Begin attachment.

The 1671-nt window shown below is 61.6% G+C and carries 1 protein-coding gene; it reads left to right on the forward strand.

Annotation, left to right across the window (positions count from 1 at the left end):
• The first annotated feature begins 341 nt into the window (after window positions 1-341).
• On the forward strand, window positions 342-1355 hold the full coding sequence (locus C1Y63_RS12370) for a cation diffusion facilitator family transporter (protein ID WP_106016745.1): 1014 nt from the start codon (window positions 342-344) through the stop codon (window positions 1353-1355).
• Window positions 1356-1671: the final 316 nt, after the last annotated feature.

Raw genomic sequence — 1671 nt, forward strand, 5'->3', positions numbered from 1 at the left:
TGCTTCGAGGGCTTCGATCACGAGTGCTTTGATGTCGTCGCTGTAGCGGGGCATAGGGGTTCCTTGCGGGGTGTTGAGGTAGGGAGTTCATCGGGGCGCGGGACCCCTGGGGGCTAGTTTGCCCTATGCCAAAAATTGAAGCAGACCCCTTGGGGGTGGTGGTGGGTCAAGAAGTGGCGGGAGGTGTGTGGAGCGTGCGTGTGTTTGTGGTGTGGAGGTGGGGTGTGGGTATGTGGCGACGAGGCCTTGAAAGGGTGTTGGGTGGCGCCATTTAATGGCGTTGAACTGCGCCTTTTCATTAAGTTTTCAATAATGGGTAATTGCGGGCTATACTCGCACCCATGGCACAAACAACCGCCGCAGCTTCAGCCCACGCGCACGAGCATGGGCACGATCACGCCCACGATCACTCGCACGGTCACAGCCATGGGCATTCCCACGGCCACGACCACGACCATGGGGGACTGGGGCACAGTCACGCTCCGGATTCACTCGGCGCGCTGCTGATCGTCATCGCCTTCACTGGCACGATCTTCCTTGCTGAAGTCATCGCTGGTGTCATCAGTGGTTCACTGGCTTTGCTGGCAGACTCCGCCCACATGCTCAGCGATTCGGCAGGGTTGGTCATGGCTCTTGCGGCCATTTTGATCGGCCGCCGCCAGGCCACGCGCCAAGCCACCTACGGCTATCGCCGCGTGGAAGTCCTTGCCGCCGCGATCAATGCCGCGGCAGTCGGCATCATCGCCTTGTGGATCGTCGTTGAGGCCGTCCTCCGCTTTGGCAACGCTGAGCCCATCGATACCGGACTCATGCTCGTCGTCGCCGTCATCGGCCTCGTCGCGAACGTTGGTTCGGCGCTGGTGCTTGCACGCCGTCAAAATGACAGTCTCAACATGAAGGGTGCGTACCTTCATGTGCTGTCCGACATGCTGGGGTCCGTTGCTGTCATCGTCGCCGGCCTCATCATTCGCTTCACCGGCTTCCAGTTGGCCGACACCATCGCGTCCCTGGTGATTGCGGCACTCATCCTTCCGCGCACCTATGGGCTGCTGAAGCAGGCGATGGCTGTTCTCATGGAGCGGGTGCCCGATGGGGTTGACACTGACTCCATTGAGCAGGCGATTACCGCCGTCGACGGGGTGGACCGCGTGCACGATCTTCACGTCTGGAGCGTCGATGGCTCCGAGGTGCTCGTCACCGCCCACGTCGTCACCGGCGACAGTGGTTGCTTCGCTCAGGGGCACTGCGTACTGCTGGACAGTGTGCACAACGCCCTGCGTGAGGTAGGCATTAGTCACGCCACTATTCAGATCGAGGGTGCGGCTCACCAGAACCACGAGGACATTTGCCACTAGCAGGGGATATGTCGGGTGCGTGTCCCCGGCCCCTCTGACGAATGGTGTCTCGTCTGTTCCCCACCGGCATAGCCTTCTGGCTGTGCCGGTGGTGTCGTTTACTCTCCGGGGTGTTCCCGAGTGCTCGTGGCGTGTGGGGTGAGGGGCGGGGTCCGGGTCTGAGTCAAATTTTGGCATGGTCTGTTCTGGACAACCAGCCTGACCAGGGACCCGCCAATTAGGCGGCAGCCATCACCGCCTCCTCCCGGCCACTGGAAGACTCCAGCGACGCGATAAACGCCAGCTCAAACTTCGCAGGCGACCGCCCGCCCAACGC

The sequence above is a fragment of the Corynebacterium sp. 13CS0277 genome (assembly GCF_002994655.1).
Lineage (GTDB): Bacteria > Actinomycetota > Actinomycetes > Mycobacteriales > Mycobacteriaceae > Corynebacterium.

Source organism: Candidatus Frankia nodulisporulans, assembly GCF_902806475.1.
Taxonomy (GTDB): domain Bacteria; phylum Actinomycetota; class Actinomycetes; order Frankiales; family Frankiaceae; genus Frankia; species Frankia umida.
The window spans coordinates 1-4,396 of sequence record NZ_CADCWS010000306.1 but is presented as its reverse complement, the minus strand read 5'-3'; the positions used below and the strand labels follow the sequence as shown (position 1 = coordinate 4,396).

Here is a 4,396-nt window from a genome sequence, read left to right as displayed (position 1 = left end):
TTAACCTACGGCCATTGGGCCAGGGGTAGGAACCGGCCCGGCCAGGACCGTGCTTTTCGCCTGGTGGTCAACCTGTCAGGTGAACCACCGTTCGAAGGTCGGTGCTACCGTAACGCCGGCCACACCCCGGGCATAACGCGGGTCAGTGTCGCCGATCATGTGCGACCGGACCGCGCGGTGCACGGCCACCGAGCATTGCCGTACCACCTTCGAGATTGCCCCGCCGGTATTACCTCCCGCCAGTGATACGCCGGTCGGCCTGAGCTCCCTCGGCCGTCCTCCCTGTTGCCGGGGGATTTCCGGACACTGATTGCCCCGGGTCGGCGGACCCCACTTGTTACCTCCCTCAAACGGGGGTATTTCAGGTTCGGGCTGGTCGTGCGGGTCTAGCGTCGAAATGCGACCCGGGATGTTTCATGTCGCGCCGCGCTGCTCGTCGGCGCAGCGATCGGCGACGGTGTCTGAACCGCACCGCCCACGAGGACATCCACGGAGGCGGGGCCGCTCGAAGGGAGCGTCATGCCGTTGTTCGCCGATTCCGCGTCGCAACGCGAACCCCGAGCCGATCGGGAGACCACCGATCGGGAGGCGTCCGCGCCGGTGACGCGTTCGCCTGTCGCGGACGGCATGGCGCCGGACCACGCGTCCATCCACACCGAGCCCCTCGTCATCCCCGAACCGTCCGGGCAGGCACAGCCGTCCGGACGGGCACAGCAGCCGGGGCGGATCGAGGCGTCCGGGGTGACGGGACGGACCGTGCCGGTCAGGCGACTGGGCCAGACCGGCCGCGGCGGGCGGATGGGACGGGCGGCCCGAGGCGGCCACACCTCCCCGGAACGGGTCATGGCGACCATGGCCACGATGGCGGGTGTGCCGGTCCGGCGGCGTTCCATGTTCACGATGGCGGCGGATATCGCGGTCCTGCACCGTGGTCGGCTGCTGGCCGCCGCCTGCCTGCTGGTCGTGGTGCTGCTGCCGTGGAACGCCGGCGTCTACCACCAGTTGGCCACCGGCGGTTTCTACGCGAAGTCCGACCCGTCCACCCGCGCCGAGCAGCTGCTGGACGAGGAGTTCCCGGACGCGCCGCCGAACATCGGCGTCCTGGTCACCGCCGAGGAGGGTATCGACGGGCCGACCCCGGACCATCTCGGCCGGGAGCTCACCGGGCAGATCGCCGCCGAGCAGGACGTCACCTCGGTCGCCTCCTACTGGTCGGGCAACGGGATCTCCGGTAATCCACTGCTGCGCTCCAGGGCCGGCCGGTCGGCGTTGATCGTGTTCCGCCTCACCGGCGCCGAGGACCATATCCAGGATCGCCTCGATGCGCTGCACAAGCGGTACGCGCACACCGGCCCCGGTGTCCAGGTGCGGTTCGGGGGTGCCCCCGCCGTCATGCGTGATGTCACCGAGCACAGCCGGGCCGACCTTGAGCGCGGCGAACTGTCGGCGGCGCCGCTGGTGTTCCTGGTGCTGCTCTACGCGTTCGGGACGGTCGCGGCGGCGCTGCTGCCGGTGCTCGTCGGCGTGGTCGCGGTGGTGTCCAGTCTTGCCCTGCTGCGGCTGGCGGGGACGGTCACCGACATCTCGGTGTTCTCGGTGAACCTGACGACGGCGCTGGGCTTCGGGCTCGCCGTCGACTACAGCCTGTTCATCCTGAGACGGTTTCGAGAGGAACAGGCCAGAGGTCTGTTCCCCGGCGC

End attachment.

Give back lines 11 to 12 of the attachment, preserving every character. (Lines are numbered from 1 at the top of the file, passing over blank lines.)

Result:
Taxonomy (GTDB): domain Bacteria; phylum Actinomycetota; class Actinomycetes; order Frankiales; family Frankiaceae; genus Frankia; species Frankia umida.
The window spans coordinates 1-4,396 of sequence record NZ_CADCWS010000306.1 but is presented as its reverse complement, the minus strand read 5'-3'; the positions used below and the strand labels follow the sequence as shown (position 1 = coordinate 4,396).